Saturday, February 22, 2014

Book Review: The Sixth Winter

Book Review: 'The Sixth Winter' by Douglas Orgill and John Gribbin

4 / 5 Stars

‘The Sixth Winter’ was first published in hardback in 1979; this Fawcett Crest paperback edition (297 pp) was released in March, 1981, and features an arresting cover painting by David Plourde.

John Gribbin wrote a number of nonfiction books on scientific subjects, such as ‘Timewarps’ (1979) and ‘In Search of the Big Bang’ (1986), for general audiences. He also wrote, alone or in partnership with Douglas Orgill and D. C. Compton, sf novels, as well as short stories. Gribbin eschewed New Wave mannerisms in his fiction, choosing the sort of straightforward, didactic prose style popularized by Michael Chrichton.

If you grew up in the 70s, then you may well remember that Gobal Cooling was defined as the major climatic threat to human civilization. 

Not only were there scads of stories in the mainstream media touting the subject, but sf novels and ‘prediction’ books were plentiful as well: The Weather Conspiracy: The Coming of the New Ice Age (The Impact Team, 1975); The Cooling: Has the Next Ice Age Already Begun ? (Lowell Ponte, 1976); The Winter of the World (Poul Anderson, 1976), and movies like Robert Altman’s Quintet (1979).

Whether or not you are a believer in Climate Change / Global Warming, it’s interesting to see how fervently the idea of Global Cooling was embedded in pop culture consciousness back then.

‘The Sixth Winter’ is based on Gribbin's nonfiction essay, 'The Climatic Threat', which appeared in the  Analog Annual compilation in March, 1976.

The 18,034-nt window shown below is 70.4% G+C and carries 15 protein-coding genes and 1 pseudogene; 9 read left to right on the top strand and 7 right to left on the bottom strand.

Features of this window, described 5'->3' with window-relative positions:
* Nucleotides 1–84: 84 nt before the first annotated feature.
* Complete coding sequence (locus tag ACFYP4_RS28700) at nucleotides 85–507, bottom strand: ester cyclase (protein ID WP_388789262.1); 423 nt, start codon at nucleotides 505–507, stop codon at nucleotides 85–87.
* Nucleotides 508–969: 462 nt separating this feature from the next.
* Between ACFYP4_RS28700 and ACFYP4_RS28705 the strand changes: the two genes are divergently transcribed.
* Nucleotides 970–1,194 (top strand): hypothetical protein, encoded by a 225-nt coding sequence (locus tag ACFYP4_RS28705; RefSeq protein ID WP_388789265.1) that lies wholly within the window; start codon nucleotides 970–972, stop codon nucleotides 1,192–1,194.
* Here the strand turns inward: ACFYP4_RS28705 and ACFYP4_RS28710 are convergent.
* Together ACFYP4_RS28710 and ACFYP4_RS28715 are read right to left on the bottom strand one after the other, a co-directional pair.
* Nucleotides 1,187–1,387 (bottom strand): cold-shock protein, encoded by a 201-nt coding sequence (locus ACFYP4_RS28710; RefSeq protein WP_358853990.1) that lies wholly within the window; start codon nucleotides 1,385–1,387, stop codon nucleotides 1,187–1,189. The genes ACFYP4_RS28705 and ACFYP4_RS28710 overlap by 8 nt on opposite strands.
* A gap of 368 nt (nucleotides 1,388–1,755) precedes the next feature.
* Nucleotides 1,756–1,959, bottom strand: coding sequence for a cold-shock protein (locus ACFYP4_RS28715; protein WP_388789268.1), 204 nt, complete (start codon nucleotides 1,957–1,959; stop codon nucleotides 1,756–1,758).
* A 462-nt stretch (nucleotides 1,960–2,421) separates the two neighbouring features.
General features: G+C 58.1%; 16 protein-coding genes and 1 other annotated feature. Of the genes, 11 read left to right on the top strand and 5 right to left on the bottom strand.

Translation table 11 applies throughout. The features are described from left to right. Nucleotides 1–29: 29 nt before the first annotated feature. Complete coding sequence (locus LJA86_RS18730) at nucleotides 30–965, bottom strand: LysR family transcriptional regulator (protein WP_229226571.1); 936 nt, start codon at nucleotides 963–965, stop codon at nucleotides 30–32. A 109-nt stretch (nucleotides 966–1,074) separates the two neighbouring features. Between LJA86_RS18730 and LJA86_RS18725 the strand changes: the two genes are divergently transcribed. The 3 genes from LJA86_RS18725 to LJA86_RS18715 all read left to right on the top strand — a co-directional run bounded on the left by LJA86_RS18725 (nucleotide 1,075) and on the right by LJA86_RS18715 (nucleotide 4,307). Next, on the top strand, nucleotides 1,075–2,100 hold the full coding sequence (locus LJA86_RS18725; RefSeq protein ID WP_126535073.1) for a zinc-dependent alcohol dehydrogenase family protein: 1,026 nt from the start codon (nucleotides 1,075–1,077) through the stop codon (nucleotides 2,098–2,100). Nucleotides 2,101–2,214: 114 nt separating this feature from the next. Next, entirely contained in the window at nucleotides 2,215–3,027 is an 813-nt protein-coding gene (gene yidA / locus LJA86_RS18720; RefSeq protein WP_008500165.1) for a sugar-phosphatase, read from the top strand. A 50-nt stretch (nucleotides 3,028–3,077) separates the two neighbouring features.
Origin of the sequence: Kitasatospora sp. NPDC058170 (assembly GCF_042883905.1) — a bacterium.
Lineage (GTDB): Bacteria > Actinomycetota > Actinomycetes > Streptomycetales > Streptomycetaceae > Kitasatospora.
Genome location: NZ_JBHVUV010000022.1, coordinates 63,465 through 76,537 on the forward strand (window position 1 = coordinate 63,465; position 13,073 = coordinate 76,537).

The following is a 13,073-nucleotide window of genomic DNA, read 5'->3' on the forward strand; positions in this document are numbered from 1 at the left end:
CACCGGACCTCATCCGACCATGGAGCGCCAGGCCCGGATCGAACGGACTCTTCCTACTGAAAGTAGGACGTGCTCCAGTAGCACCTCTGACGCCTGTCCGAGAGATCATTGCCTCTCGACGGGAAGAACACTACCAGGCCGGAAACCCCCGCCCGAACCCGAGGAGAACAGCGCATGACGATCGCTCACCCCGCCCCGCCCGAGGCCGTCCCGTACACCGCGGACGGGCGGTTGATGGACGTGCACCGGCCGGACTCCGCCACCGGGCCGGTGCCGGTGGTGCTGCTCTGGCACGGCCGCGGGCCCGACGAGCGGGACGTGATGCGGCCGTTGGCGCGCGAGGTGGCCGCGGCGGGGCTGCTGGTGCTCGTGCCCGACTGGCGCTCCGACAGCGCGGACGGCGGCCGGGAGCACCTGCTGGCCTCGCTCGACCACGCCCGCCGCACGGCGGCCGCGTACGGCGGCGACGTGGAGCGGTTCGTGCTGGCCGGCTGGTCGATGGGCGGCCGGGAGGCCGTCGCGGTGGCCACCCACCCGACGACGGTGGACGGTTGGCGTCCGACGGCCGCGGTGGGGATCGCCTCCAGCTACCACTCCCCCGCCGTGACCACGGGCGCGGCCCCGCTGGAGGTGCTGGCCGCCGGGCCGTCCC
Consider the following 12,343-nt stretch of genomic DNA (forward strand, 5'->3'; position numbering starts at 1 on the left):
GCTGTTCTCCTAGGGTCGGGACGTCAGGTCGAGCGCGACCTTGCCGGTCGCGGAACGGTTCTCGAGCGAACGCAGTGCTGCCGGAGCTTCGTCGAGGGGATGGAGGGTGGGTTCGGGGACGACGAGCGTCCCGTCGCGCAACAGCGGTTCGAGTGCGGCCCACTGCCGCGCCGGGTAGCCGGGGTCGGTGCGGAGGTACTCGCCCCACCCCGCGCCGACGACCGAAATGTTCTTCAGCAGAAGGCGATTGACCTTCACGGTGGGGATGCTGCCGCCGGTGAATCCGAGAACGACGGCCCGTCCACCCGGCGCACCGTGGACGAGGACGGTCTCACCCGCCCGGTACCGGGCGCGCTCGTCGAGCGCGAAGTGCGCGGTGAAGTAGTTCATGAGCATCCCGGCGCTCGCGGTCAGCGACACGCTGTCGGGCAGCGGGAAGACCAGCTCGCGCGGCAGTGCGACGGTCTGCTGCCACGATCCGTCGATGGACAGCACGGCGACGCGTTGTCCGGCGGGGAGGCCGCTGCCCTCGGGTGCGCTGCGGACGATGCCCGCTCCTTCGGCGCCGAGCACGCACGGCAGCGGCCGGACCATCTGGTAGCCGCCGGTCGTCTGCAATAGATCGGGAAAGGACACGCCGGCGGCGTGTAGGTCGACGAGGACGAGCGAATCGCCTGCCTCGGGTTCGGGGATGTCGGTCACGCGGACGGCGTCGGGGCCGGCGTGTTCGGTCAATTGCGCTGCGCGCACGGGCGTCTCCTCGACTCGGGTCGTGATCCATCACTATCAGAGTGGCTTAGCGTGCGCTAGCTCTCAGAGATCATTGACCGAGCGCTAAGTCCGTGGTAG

'Winter' deals with the advent of a new Ice Age. It is set in the future; i.e., the early 80s.

As the novel opens, the brilliant but emotionally reserved climatologist William Stovin has reviewed recent data, and come to the conclusion that Global Cooling is imminent. His apprehension is borne out when a freakish weather phenomenon – a supercooled tornado, which the ancient Eskimos referred to as a ‘Dancer’ – converts the small town of Hays, South Dakota into a giant smear of ice.

Stovin is called to an emergency meeting with the President, where he lays out his theories and battles skepticism from other scientists. Still uncertain as to whether the predicted catastrophe is genuine, the President and his science advisor dispatch Stovin on an extended field trip to Alaska, there to investigate phenomena that may be associated with Global Cooling. 

Stovin discovers that not only did another Dancer ice over a large chunk of wilderness in Canada, but that wolves in the region are relying on ancestral memories to guide their migrations and hunting behaviors in preparation for a new Ice Age.

Even as Stovin embarks on his field research, all over the Northern hemisphere, Winter is coming earlier, and more harshly, than usual. Servere snowstorms and subfreezing temperatures are spreading alarm among the population. 

But when Stovin and his colleagues expand their travels to Siberia, where the greatest evidence of a new Ice Age is rapidly accumulating, they discover that disaster will envelop the earth much sooner than anyone anticipated…..

As a Disaster Novel, ‘Winter’ does a lot of things right. Although the narrative is didactic, the plot moves along at a brisk clip. The physical and psychological sensations of extreme cold are well-communicated, and a chase sequence that dominates the second half of the novel is very well-written. I won’t disclose any spoilers, but I will say that ‘Winter’ avoids a miraculous last-chapter reprieve for our modern civilization. 

The novel isn’t perfect; the inclusion of a lone female character seems forced, and the novel closes with some ideas that are so speculative and contrived as to clash with the otherwise sober, science –based tenor of the narrative. However, all things being equal, ‘The Sixth Winter’ is one of the better Eco-catastrophe novels I’ve ever read.

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